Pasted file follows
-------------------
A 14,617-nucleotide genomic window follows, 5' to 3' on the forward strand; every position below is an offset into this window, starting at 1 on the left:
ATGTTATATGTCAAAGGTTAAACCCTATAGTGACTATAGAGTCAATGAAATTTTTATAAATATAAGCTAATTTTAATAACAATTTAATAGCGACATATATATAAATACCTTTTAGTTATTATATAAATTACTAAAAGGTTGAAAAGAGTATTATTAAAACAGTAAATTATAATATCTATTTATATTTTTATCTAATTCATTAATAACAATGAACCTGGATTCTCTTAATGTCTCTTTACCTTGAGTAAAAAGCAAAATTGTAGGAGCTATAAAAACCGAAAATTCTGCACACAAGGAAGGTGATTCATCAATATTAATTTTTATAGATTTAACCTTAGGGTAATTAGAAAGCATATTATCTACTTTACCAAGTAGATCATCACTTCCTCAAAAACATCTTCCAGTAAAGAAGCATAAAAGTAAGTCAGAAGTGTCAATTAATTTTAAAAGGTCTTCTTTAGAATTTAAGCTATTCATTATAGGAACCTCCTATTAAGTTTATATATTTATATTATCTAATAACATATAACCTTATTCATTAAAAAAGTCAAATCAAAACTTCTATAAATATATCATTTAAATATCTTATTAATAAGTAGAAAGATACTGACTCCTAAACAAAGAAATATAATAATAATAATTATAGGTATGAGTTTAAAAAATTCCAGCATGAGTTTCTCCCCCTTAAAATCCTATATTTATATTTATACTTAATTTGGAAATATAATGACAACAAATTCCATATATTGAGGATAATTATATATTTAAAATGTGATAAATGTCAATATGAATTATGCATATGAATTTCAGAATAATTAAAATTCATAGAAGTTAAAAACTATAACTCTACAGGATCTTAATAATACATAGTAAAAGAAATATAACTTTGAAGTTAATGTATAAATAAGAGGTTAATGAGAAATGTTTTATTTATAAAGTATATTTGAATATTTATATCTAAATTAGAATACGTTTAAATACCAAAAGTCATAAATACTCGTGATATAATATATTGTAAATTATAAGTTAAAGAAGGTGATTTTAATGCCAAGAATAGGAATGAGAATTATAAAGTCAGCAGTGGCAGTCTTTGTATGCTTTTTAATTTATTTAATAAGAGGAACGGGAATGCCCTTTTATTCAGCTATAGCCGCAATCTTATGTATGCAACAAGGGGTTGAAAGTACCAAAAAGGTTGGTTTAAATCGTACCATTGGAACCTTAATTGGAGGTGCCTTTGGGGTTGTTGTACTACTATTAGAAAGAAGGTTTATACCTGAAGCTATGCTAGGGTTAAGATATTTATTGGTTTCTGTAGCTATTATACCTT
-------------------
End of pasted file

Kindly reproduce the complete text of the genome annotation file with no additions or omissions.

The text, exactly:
A 14,617-nucleotide genomic window follows, 5' to 3' on the forward strand; every position below is an offset into this window, starting at 1 on the left:
ATGTTATATGTCAAAGGTTAAACCCTATAGTGACTATAGAGTCAATGAAATTTTTATAAATATAAGCTAATTTTAATAACAATTTAATAGCGACATATATATAAATACCTTTTAGTTATTATATAAATTACTAAAAGGTTGAAAAGAGTATTATTAAAACAGTAAATTATAATATCTATTTATATTTTTATCTAATTCATTAATAACAATGAACCTGGATTCTCTTAATGTCTCTTTACCTTGAGTAAAAAGCAAAATTGTAGGAGCTATAAAAACCGAAAATTCTGCACACAAGGAAGGTGATTCATCAATATTAATTTTTATAGATTTAACCTTAGGGTAATTAGAAAGCATATTATCTACTTTACCAAGTAGATCATCACTTCCTCAAAAACATCTTCCAGTAAAGAAGCATAAAAGTAAGTCAGAAGTGTCAATTAATTTTAAAAGGTCTTCTTTAGAATTTAAGCTATTCATTATAGGAACCTCCTATTAAGTTTATATATTTATATTATCTAATAACATATAACCTTATTCATTAAAAAAGTCAAATCAAAACTTCTATAAATATATCATTTAAATATCTTATTAATAAGTAGAAAGATACTGACTCCTAAACAAAGAAATATAATAATAATAATTATAGGTATGAGTTTAAAAAATTCCAGCATGAGTTTCTCCCCCTTAAAATCCTATATTTATATTTATACTTAATTTGGAAATATAATGACAACAAATTCCATATATTGAGGATAATTATATATTTAAAATGTGATAAATGTCAATATGAATTATGCATATGAATTTCAGAATAATTAAAATTCATAGAAGTTAAAAACTATAACTCTACAGGATCTTAATAATACATAGTAAAAGAAATATAACTTTGAAGTTAATGTATAAATAAGAGGTTAATGAGAAATGTTTTATTTATAAAGTATATTTGAATATTTATATCTAAATTAGAATACGTTTAAATACCAAAAGTCATAAATACTCGTGATATAATATATTGTAAATTATAAGTTAAAGAAGGTGATTTTAATGCCAAGAATAGGAATGAGAATTATAAAGTCAGCAGTGGCAGTCTTTGTATGCTTTTTAATTTATTTAATAAGAGGAACGGGAATGCCCTTTTATTCAGCTATAGCCGCAATCTTATGTATGCAACAAGGGGTTGAAAGTACCAAAAAGGTTGGTTTAAATCGTACCATTGGAACCTTAATTGGAGGTGCCTTTGGGGTTGTTGTACTACTATTAGAAAGAAGGTTTATACCTGAAGCTATGCTAGGGTTAAGATATTTATTGGTTTCTGTAGCTATTATACCTT